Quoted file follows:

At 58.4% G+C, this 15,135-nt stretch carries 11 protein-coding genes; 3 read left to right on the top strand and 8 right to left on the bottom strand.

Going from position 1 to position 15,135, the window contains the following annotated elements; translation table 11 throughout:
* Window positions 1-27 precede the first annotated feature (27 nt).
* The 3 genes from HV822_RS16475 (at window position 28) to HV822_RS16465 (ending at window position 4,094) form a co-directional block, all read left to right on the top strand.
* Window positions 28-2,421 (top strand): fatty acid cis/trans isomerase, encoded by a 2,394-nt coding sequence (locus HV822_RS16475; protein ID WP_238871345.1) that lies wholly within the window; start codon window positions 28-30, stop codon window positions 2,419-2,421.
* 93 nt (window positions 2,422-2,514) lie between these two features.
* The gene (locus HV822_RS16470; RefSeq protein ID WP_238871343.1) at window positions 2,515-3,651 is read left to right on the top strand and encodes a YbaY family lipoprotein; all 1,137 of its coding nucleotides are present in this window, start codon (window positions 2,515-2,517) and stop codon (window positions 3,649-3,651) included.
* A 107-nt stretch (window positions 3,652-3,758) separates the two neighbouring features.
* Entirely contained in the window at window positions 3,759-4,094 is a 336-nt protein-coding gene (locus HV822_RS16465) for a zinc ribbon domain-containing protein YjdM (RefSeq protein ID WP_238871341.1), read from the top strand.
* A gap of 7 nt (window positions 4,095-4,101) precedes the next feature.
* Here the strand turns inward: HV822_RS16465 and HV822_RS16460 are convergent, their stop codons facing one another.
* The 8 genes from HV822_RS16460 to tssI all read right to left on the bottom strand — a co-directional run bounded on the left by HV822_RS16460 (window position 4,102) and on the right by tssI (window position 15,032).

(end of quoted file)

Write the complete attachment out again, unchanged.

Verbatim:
At 58.4% G+C, this 15,135-nt stretch carries 11 protein-coding genes; 3 read left to right on the top strand and 8 right to left on the bottom strand.

Going from position 1 to position 15,135, the window contains the following annotated elements; translation table 11 throughout:
* Window positions 1-27 precede the first annotated feature (27 nt).
* The 3 genes from HV822_RS16475 (at window position 28) to HV822_RS16465 (ending at window position 4,094) form a co-directional block, all read left to right on the top strand.
* Window positions 28-2,421 (top strand): fatty acid cis/trans isomerase, encoded by a 2,394-nt coding sequence (locus HV822_RS16475; protein ID WP_238871345.1) that lies wholly within the window; start codon window positions 28-30, stop codon window positions 2,419-2,421.
* 93 nt (window positions 2,422-2,514) lie between these two features.
* The gene (locus HV822_RS16470; RefSeq protein ID WP_238871343.1) at window positions 2,515-3,651 is read left to right on the top strand and encodes a YbaY family lipoprotein; all 1,137 of its coding nucleotides are present in this window, start codon (window positions 2,515-2,517) and stop codon (window positions 3,649-3,651) included.
* A 107-nt stretch (window positions 3,652-3,758) separates the two neighbouring features.
* Entirely contained in the window at window positions 3,759-4,094 is a 336-nt protein-coding gene (locus HV822_RS16465) for a zinc ribbon domain-containing protein YjdM (RefSeq protein ID WP_238871341.1), read from the top strand.
* A gap of 7 nt (window positions 4,095-4,101) precedes the next feature.
* Here the strand turns inward: HV822_RS16465 and HV822_RS16460 are convergent, their stop codons facing one another.
* The 8 genes from HV822_RS16460 to tssI all read right to left on the bottom strand — a co-directional run bounded on the left by HV822_RS16460 (window position 4,102) and on the right by tssI (window position 15,032).